Touring snowmobiles are also of the premium variety but have a very different intended purpose. These are the Cadillacs of snowmobiles, prioritizing comfort, and ride quality over aggression.
Those who ride for hours on end will typically spring for a touring snowmobile.
One thing to note about touring snowmobiles is that they tend to be bulkier. You won’t be turning on a dime or otherwise maneuvering with as much ease as you’d find on a sport trail vehicle.
While one might consider the aforementioned types of snowmobiles as being ideal for recreational purposes, utility motor sleds are all business. They’re the heavy-duty pickup trucks of snowmobiles, complete with solid towing capabilities, more robust frames, and considerable power.
You’ll also typically find the best wide-track snowmobiles in this segment. Wider tracks allow for an improved grip on the snow and improved acceleration in powder snow.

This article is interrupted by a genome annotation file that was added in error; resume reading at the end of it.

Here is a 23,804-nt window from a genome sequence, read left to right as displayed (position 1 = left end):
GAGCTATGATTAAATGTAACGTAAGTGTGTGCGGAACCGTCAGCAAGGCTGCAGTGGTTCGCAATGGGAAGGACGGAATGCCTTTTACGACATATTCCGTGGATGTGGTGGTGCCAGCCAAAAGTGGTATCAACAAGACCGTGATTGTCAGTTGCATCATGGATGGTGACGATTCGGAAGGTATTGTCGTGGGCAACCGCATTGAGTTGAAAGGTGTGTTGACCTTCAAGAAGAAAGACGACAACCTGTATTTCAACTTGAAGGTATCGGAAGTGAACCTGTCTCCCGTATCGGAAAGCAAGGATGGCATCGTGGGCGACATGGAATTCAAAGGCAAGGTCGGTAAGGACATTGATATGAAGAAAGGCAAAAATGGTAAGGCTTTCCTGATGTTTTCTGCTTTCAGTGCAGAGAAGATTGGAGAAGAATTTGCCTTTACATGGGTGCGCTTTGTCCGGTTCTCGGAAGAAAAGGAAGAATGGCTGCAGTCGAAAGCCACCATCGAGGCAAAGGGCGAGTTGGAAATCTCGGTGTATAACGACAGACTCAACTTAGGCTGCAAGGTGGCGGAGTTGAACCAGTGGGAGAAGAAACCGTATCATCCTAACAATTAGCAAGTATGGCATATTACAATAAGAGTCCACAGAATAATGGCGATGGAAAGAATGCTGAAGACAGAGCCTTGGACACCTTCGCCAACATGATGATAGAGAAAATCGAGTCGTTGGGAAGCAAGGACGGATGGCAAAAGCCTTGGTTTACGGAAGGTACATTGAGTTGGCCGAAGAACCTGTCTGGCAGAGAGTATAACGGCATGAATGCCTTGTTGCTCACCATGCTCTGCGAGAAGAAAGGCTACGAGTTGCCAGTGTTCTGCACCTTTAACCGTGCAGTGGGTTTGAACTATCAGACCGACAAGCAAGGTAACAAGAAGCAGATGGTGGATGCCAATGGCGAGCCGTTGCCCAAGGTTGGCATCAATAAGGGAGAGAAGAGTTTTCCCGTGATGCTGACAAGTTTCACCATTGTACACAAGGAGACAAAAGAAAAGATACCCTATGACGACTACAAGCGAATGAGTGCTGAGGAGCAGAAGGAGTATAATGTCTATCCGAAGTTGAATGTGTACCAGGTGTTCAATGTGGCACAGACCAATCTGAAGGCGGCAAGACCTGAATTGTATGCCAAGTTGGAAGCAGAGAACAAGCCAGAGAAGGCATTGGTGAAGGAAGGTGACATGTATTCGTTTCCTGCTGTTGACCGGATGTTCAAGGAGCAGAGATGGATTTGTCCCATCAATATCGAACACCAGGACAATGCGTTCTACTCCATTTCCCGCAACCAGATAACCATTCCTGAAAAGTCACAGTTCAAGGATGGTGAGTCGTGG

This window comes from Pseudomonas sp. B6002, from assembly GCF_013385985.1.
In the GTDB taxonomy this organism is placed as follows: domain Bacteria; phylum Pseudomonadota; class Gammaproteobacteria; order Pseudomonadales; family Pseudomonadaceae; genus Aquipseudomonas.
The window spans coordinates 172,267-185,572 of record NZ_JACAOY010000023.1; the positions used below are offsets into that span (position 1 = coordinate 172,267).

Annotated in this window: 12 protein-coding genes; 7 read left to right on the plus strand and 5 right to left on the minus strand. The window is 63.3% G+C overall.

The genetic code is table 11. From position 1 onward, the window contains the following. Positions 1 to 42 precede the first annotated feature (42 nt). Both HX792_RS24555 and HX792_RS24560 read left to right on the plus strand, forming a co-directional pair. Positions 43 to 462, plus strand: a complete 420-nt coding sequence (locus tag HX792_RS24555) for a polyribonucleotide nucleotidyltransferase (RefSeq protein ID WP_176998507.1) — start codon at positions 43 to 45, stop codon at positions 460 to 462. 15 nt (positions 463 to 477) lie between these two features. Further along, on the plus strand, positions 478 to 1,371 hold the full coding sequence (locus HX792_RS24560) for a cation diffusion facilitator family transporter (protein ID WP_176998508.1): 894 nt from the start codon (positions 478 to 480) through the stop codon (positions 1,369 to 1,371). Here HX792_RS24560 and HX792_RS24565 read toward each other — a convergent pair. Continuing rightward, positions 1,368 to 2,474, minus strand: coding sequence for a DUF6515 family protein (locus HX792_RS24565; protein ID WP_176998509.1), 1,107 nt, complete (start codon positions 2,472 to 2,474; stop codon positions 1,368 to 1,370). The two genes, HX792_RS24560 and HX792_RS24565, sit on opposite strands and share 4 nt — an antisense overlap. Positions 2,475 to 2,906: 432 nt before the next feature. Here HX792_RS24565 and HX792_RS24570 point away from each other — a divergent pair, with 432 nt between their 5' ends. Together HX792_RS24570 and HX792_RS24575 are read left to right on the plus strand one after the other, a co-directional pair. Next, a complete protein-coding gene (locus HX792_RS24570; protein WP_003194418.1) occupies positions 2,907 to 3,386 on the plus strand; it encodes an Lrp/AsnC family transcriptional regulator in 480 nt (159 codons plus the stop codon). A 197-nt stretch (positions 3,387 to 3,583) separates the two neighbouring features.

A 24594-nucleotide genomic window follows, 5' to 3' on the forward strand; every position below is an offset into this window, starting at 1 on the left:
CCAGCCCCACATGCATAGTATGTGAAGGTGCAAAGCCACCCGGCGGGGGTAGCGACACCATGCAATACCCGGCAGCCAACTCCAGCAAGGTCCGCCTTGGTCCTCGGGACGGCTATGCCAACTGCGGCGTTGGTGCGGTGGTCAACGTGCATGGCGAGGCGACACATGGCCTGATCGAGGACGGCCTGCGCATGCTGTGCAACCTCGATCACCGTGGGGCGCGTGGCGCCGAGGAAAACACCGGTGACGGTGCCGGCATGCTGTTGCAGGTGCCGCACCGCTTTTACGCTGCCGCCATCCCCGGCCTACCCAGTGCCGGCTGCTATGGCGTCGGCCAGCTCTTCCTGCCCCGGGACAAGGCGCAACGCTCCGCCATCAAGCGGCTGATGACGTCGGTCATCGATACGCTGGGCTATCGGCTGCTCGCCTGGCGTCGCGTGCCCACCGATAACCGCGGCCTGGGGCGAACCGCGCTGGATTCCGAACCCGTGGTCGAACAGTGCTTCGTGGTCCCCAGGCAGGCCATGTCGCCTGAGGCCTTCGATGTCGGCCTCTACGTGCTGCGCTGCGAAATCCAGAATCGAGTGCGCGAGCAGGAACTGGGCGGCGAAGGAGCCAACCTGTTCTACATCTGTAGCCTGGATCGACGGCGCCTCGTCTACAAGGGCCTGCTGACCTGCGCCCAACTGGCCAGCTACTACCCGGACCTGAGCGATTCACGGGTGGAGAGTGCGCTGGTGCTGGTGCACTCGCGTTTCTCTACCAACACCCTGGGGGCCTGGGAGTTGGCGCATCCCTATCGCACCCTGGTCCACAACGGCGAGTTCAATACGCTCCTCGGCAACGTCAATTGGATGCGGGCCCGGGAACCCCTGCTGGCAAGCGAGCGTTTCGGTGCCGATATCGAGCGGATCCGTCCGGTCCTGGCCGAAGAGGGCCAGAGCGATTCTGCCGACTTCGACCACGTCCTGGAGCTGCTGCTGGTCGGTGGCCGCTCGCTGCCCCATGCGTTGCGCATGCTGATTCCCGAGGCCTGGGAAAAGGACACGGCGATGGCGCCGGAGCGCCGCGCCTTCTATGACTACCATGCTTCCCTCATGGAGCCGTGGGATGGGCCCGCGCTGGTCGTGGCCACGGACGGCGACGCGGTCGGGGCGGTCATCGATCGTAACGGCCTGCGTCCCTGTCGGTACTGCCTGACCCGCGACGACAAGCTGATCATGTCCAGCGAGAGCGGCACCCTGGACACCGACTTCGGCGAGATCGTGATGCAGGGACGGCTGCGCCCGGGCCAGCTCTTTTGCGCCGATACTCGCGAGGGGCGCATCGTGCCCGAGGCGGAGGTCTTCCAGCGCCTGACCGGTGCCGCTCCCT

Unless you have a specific need for a utility snowmobile (i.e. you frequently haul things), one of the other types will likely be more suitable.
Best Snowmobile Brands
Next, let’s take a look at the best snowmobile brands out there. Naturally, most riders have their own preferences but the following manufacturers are among the most respected among enthusiasts – and for good reason.
Yamaha snowmobiles are known to be very reliable, with one blogger describing them as “some of the most versatile vehicles in existence.”
Yamaha produces trail, sport, and utility snowmobiles and also offers a couple of youth models. You won’t find any touring motor sleds, however, as that’s just not their specialty.